• US 219B is the designation for an unnamed 0.01-mile (0.016 km) connector between US 219 and MD 826C between Gortner and Oakland.[2]
  • US 219C is the designation for an unnamed 0.01-mile (0.016 km) connector between US 219 and MD 826G between Accident and Bear Creek.[2]
  • US 219D is the designation for a 0.01-mile (0.016 km) connector between US 219 and MD 826J (Stockyard Road) near its southern end in Keyser's Ridge.[2]
  • US 219E is the designation for a 0.01-mile (0.016 km) connector between US 219 and MD 826J (Stockyard Road) near its northern end in Keyser's Ridge.[2]
  • US 219F is the designation for a 0.02-mile (0.032 km) connector between US 219 and MD 826K south of Keyser's Ridge.[2]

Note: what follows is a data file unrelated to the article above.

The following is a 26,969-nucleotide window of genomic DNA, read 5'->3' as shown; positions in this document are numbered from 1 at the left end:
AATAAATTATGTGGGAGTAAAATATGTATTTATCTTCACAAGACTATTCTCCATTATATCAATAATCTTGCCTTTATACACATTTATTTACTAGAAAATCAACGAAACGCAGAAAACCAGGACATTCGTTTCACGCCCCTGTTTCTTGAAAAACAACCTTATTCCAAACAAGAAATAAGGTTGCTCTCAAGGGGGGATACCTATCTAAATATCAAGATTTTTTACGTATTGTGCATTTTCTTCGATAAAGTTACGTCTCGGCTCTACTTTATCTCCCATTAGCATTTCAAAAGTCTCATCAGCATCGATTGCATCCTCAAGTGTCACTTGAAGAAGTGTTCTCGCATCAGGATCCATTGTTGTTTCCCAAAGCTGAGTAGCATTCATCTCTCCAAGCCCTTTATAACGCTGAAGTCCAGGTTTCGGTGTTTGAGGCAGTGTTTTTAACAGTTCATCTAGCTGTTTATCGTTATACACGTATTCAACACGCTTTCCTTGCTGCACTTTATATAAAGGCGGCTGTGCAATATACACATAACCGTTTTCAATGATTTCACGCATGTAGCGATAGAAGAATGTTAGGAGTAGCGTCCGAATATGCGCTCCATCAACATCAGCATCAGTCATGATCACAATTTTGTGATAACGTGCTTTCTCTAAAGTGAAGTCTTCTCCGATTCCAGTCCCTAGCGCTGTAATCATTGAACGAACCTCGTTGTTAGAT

• US 219G is the designation for Ryland Court, a 0.04-mile (0.064 km) connector between US 219 and MD 826L south of Keyser's Ridge.[2][35]
  • US 219J is the designation for a 0.14-mile (0.23 km) segment of Chestnut Ridge Road immediately south of Exit 22 of I-68.[2][36]

See also[edit]

References[edit]

  1. ^ a b Bureau of Public Roads (1926). United States System of Highways (Map). http://en.wikipedia.org/wiki/Image:1926us.jpg. Retrieved 2010-10-04.
  2. ^ a b c d e f g h i j k l m Highway Information Services Division (December 31, 2013). Highway Location Reference. Maryland State Highway Administration. Retrieved 2012-04-23. 
  3. ^ Federal Highway Administration (August 2003) (PDF). National Highway System: Maryland (Map). http://www.fhwa.dot.gov/planning/nhs/maps/md/md_Maryland.pdf. Retrieved 2010-03-04.
  4. ^ "ADHS Approved Corridors and Termini". Appalachian Regional Commission. September 30, 2007. Retrieved 2012-04-23.